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Bone disease: the link with stroke.

Older women with the bone disease osteoporosis have always has to worry about breaking a hip. A new study indicates that such women also face an increased threat of stroke.

A stroke occurs when the blood supply to part of the brain becomes insufficient, thus damaging or killing nerve cells. A 1991 study had hinted at a link between stroke and osteoporosis, a disorder in which bones lose tissue mass and become fragile and more subject to fractures.

To confirm that surprising association, Warren S. Browner at the University of California, San Francisco, and his colleagues studied 4,024 women age 65 and older. The team measured bone density at the start of the study and then monitored the women for two years. During that period, 83 of the women suffered a stroke.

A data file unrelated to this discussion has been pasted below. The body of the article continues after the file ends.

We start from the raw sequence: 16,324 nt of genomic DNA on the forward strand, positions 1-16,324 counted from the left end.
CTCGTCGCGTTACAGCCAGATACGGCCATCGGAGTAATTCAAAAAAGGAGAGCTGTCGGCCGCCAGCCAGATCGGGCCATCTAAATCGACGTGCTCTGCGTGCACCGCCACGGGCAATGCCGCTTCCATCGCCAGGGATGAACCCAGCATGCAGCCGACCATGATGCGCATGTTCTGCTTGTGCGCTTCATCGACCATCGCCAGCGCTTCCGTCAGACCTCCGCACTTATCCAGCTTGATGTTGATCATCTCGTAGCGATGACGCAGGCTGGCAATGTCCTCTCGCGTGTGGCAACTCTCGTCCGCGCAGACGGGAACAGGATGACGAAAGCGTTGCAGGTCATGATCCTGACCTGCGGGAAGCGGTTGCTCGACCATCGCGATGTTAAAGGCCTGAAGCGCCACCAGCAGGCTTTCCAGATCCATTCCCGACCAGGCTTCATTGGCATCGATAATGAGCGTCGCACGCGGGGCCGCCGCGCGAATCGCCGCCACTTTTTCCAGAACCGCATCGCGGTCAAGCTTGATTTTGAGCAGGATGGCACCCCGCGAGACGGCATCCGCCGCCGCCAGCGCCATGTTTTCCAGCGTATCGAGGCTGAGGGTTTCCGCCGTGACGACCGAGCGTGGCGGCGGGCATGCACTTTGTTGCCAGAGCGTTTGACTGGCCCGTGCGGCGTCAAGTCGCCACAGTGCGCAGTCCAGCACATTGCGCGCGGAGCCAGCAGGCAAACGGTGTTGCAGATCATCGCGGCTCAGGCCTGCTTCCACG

A statistical analysis revealed an association between low bone density and an increased risk of stroke. Indeed, the connection was as strong as the well-established link between high blood pressure and stroke.

It is well known that there is a cause-effect relationship between high blood pressure and stroke. Elevated pressures can damage the artery wall and thus trigger the formation of a stroke-causing blood clot or a rupture in the vessel itself.

However, Browner and his colleagues believe bone density and stroke are linked in a different way.

"We don't think osteoporosis causes strokes," he says. Instead, the team suspects a common condition, such as decreased estrogen production after menapause, may lead to both osteoporosis and stroke.
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Title Annotation:osteoporosis linked to increased risk of stroke
Publication:Science News
Article Type:Brief Article
Date:Jul 24, 1993
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